International Notes: July 13

International Notes: July 13


Israel: Communists and allies protest demolition of Arab village   

On June 26, the Maki (Communist Party of Israel), Hadash (a coalition of the Maki and other left wing parties), along with peace and human rights groups, organized a demonstration in Tel Aviv to oppose the imminent demolition of the Arab village of Klar Adumim in the occupied West Bank, just East of Jerusalem.  The Israeli government of Prime Minister Binyamin Netanyahu wishes to demolish the village and force its 170 inhabitants to relocate so as to remove Palestinian communities between Jerusalem and the Israeli settler community of Ma’aleh Adumim. This move has already been approved by the Israeli Supreme Court.

The Communists and their allies point out that this is part of a pattern of encroachment of settlements in the West Bank which tend toward sabotaging any possibility of a Palestinian state.

Transnistria:  Communist leader arrested

Police in the Moldavian Transnistrian Republic (a diplomatically unrecognized but de facto independent state on the border between Moldova and Ukraine, with fewer than half a million inhabitants), have arrested a key communist leader.

Oleg Khorzhan is the head of the Pridnestrovie Communist Party, one of two communist parties in Transdistria, and is a member of the tiny country’s parliament, called the “Supreme Soviet”.  According to the Transnistrian communists, Khorzhan has been arrested on trumped up charges of assaulting a police officer, but really is being persecuted for opposing the right-wing policies of Transnistrian President Oleg Krasnoselsky, who is tightly connected to the country’s major big business interests.   The communists are demanding Khorzhan’s release.

Kazakhstan:  Socialists oppose European Union, U.S. penetration

The Socialist Movement of Kazakhstan is fighting against a new set so called ‘market reforms’ being promoted by the government of that Central Asian country.  The new reforms are arising in the context of a bilateral agreement Kazakhstan entered into with the European Union earlier this year.  According to this agreement, Kazakhstan must give preferential treatment to mining companies from European Union countries. Kazakhstan’s government also signed an agreement with the United States in March which gives the U.S. an enhanced right to access to Caspian Sea ports for the purpose of transporting military cargo to Afghanistan.  The Socialist Movement complains that this military use of its territory has been going on for a long time.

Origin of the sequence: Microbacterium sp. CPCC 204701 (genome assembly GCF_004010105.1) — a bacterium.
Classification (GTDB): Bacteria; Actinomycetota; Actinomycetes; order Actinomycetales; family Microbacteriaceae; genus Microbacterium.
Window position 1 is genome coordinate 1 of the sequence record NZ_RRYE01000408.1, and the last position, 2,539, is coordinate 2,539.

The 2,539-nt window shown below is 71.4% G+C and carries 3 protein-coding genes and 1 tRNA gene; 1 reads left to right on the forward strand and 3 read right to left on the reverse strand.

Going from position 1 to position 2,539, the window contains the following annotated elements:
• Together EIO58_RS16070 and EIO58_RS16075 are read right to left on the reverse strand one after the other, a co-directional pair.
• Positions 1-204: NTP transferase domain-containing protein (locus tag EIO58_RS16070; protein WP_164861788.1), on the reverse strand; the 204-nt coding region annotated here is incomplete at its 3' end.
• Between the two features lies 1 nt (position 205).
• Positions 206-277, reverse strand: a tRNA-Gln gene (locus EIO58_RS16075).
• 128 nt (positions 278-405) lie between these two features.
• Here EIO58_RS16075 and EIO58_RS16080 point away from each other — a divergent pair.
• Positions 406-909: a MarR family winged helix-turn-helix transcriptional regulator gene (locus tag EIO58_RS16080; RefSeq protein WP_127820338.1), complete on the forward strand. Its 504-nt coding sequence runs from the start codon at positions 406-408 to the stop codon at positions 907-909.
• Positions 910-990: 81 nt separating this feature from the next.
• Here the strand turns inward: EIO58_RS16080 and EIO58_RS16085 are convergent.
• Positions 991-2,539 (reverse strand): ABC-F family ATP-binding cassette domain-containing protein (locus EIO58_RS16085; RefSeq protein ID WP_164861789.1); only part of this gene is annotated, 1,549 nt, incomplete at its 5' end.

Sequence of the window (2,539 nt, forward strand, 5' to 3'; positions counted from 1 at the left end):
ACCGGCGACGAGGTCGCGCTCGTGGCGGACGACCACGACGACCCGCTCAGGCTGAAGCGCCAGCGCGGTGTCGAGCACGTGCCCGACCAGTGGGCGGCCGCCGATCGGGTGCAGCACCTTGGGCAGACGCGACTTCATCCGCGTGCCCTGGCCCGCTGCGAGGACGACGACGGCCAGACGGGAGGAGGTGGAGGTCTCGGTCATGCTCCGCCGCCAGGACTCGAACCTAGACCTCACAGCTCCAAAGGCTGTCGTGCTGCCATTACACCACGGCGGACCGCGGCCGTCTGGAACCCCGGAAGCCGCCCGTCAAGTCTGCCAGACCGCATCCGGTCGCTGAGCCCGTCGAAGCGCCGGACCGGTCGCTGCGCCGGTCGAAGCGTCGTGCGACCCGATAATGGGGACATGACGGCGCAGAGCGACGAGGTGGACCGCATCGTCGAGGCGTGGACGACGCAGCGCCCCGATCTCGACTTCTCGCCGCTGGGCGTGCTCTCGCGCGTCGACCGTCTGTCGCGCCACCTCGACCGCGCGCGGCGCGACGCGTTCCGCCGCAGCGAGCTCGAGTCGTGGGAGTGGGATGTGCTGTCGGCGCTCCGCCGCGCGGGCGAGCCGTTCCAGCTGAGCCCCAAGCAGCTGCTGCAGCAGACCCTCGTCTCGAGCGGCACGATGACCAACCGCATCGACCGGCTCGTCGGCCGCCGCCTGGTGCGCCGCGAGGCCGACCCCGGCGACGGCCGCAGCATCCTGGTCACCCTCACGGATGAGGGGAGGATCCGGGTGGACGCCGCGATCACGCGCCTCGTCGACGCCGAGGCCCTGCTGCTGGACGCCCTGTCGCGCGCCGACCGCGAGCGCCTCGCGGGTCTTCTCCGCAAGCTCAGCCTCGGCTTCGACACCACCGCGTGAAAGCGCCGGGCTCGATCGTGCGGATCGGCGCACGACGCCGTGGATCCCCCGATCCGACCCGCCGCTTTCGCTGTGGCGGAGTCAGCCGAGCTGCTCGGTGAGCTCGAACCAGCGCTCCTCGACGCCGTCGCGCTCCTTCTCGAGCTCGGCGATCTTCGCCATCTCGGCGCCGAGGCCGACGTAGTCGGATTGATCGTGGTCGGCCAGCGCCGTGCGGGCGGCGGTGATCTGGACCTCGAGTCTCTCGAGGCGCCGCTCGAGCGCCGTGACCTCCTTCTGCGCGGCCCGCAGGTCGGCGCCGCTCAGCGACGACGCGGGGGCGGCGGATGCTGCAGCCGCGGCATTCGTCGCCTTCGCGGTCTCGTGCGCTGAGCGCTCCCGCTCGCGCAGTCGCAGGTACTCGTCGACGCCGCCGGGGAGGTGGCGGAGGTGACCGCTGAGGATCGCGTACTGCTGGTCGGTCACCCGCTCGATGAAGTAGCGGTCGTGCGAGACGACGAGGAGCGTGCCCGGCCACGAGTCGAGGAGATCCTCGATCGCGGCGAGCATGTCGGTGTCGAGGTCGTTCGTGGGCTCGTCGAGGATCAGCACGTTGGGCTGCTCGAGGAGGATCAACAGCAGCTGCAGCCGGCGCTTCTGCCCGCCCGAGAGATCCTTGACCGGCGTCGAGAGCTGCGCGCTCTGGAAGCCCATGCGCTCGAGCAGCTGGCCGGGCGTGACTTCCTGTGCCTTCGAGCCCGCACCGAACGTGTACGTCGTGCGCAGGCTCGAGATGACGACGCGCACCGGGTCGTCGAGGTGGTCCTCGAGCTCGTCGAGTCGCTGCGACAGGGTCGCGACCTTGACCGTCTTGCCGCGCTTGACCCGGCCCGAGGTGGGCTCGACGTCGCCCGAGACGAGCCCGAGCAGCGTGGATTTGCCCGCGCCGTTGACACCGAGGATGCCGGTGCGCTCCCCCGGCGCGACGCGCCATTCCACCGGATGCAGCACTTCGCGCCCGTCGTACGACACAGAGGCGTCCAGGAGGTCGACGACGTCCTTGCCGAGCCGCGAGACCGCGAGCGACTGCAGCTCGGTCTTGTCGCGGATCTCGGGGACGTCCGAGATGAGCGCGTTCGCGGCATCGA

The Socialist movement points out that these things will lead to a higher level of imperialist interference in the internal affairs of Kazakhstan and its neighbors, as well as a loss of democracy within the country due to dubious “constitutional reforms” which actually limit the rights of the people.


Colombia:  Communists Call for mass mobilization v. right wing government

The Communist Party of Colombia says that only by organizing in the streets can there be effective opposition to the new right-wing government of Ivan Duque Márquez, elected president on May 27.  Communist Party Central Committee member Alfonso Velásquez points out that Duque’s election has created a difficult situation in Colombia. On the one hand, the Duque election brings into executive power some of the most reactionary and corrupt forces in Colombian society, including people involved in assassinations of grassroots leaders and the drug trade.

On the other hand, however, the progressive “Colombia Humana” (“Humane Colombia”) coalition, whose candidate was Gustavo Petro, got the highest vote for a leftist presidential candidate in recent history.

The Duque victory represents a threat to the Havana peace accords between the Colombian state and the FARC, the former Armed Forces of the Colombian Revolution, which is now a political party.    But the level of “democratic and progressive” parliamentary opposition now includes 33 percent of the Senators, a notable achievement.  Velásquez also notes some disunity within the new government. Mass organization and protest activities are now essential to counteract the right, including on the issue of the peace accords.

Image: Facebook




    Emile Schepers is a veteran civil and immigrant rights activist. Emile Schepers was born in South Africa and has a doctorate in cultural anthropology from Northwestern University. He has worked as a researcher and activist in urban, working-class communities in Chicago since 1966. He is active in the struggle for immigrant rights, in solidarity with the Cuban Revolution and a number of other issues. He now writes from Northern Virginia.


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